I woke up during the early hours. A rogue mosquito disturbed my slumber and disappeared after feeding on my arms. I slept in on a dreary day. It wasn’t cold, but just so expressionless on this arid, desert coast. Some cable television music got me going. Ana came by for the rent. She kindly offered me the use of her computer in her apartment while she went out to visit her father in Caldera. I searched for Ruthin acquaintances on Facebook. There were so many friends out there. Yet I remained all alone in Chile. It was childhood friend Shane Lewis’s birthday and I sent him my best wishes.
In the solitude I quickly composed four new songs helped by a lovely sounding guitar. The Fonseca was light and its tone felt magical. I was quickly getting used to it. I was improving my style and technique thanks to studying my old tutor John Rogers’ tuition notes.
I later went for a walk past a fishing factory. Some of the workers passing by in a big van gave friendly waves. There were some grand, modern looking hotels in Bahia Inglesa, all largely vacant during the closed season. The sun promised to make an appearance but as the day aged the cloud stubbornly remained.
A family wanting somewhere to stay later called by at the hostel. Ana was still out so I took their number. Ana returned and I called over as she came through the back entrance with a friend who looked more than a handful. My information only served to confuse her and prompted a snappy response. Ana’s Yoko Ono-like mannerisms added an unpredictable nature to her character which left me feeling uneasy on this occasion.
I took another cold shower, had a shave and put on some fresh clothes. Ana later came downstairs to ask what I was trying to explain. I told her a family was looking for a place to stay so I was eager for her to know. She apologised and didn’t seem bothered about the lost custom. She was preoccupied with an old friend who had drunk too much. Ana then asked whether I’d like to go out for a drink as she didn’t like to see me alone. We enjoyed a nice evening sat outside the Punto de Referencia where Ana ate some food and we drank some wine. She asked whether I had a childhood rooted speech impediment. I didn’t think so. I just feel nervous in new company sometimes which makes me appear quite reticent.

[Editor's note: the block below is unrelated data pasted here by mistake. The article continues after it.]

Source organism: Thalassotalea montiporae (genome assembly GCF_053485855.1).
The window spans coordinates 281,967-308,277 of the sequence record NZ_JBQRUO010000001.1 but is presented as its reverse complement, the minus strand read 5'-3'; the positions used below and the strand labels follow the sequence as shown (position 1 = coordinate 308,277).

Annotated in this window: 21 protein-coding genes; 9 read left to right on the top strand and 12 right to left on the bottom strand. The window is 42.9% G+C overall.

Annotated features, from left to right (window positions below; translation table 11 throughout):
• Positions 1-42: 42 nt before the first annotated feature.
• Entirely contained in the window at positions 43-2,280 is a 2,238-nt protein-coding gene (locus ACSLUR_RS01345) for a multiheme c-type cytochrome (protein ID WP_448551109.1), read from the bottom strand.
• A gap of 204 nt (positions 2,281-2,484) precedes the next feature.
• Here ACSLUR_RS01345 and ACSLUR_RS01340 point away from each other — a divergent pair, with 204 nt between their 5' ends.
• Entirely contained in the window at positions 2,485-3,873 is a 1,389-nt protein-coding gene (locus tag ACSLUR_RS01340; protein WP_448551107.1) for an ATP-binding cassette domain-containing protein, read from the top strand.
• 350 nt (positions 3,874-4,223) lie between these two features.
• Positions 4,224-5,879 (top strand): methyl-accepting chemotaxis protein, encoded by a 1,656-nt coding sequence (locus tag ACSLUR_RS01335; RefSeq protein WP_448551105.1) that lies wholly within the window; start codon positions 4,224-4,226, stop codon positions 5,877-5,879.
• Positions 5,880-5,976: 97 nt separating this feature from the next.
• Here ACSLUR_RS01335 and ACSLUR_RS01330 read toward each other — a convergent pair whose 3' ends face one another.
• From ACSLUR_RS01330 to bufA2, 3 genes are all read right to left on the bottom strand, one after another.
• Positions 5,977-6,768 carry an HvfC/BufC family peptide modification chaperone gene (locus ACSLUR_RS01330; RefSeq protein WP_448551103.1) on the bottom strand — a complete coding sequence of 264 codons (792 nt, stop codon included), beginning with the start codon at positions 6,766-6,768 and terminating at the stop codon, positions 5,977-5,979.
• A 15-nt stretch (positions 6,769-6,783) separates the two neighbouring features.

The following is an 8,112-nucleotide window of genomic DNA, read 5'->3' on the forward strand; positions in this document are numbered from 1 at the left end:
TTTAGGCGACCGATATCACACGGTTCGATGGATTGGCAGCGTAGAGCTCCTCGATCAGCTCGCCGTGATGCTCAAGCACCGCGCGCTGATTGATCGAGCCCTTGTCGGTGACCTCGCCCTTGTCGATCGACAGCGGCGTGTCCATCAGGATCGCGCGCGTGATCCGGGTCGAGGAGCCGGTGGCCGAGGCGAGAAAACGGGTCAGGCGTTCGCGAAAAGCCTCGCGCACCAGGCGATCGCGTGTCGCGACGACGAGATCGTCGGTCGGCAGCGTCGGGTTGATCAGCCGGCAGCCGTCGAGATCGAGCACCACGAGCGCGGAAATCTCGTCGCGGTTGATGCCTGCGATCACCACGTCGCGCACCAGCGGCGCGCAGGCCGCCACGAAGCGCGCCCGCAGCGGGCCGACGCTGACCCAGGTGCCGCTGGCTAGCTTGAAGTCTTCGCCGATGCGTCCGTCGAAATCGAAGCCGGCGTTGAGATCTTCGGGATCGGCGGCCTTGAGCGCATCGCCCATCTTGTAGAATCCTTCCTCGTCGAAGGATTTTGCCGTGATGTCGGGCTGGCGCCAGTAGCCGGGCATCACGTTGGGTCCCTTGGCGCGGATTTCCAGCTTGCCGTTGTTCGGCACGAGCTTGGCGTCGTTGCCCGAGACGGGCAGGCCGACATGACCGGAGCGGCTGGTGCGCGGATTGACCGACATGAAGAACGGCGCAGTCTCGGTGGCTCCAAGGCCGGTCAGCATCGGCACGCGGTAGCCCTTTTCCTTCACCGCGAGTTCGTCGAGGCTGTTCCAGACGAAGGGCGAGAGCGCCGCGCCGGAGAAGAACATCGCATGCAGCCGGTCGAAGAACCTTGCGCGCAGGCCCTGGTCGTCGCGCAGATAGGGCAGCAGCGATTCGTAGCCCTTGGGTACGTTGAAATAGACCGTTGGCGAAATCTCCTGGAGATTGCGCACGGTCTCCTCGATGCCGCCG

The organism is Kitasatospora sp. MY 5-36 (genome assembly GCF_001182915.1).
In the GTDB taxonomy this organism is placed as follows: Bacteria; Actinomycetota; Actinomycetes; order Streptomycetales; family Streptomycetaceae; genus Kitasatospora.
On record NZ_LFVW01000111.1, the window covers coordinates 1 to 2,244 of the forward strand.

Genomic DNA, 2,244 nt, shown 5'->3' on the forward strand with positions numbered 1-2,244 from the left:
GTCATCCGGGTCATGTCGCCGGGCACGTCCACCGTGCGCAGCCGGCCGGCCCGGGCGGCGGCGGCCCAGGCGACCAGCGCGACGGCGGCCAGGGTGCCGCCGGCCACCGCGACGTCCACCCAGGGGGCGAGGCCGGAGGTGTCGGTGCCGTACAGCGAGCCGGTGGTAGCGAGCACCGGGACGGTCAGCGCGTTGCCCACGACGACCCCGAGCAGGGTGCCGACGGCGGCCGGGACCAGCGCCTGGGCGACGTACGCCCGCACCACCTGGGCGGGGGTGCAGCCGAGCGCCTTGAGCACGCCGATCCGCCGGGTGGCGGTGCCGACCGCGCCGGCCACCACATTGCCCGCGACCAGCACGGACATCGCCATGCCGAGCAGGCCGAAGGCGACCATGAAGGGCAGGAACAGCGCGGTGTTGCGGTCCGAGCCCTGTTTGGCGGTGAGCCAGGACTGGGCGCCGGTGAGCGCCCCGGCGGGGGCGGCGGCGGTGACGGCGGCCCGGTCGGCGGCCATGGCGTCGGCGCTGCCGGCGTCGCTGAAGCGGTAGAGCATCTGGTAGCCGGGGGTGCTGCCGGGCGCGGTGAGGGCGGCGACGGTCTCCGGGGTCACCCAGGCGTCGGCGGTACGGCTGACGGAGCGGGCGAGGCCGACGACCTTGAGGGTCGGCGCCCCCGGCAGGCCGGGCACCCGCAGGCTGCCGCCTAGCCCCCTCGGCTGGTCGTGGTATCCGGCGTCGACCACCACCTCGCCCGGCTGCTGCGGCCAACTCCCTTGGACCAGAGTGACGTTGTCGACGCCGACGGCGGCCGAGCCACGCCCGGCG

As the wine loosened me up Ana’s eyes lit up and she winked her approval as I talked happily about home and life in general. She said she felt confident and comfortable in my company and wondered whether I’d like to bring out my guitar.
A small party livened up as I played some tunes and shared some barbecue meats. Punto de Referencia was a central point for the small community that remained in Bahia Inglesa during the closed season. Ana described it as a life saver where a handful of locals could socialise, smoke and drink together. She certainly had an infectious personality and told me a bit about herself.
Ana was in her late forties. She had never married but had a regular partner who lived opposite the hostel. Her father, a former marine, had Alzheimer’s which demanded her attention for most of the time. She came from a wealthy background. Her mother had passed away some years ago. Ana was also a big dog lover. She no longer had a pet after her Labrador called Hunter passed away. I mentioned the headstone memorial to Hunter in the back yard. Ana explained how the town had a tradition of looking out for its stray dogs. However, quite recently there had been a dispute when a newcomer to town wanted rid of them all. It sparked a furious community dispute but the dogs remained and the outsider subsequently left.
Saturday, April 10
The warm welcome at Punto de Referencia kept me out way past 2am. Ana and I walked back together. She was delighted at how well my impromptu guitar session had been received. I really enjoyed it. An audience, and a relaxed one at that, certainly helped me to unwind and loosen up. We’d have to do it again, Ana remarked.
I woke up at 9.30am feeling groggy. I craved some focus to ease through a slight hangover so I set about tweaking my new songs, writing out the lyrics and chord progressions. It left me contented to a point but the cloud over the town hadn’t shift in three days. However, the gloom lifted when I returned to the Supermercado Jana to buy a little packet of washing powder. I enjoyed a friendly chat there with the shopkeeper and his daughter. They were lovely people who seemed to enjoy my visits with my phrasebook.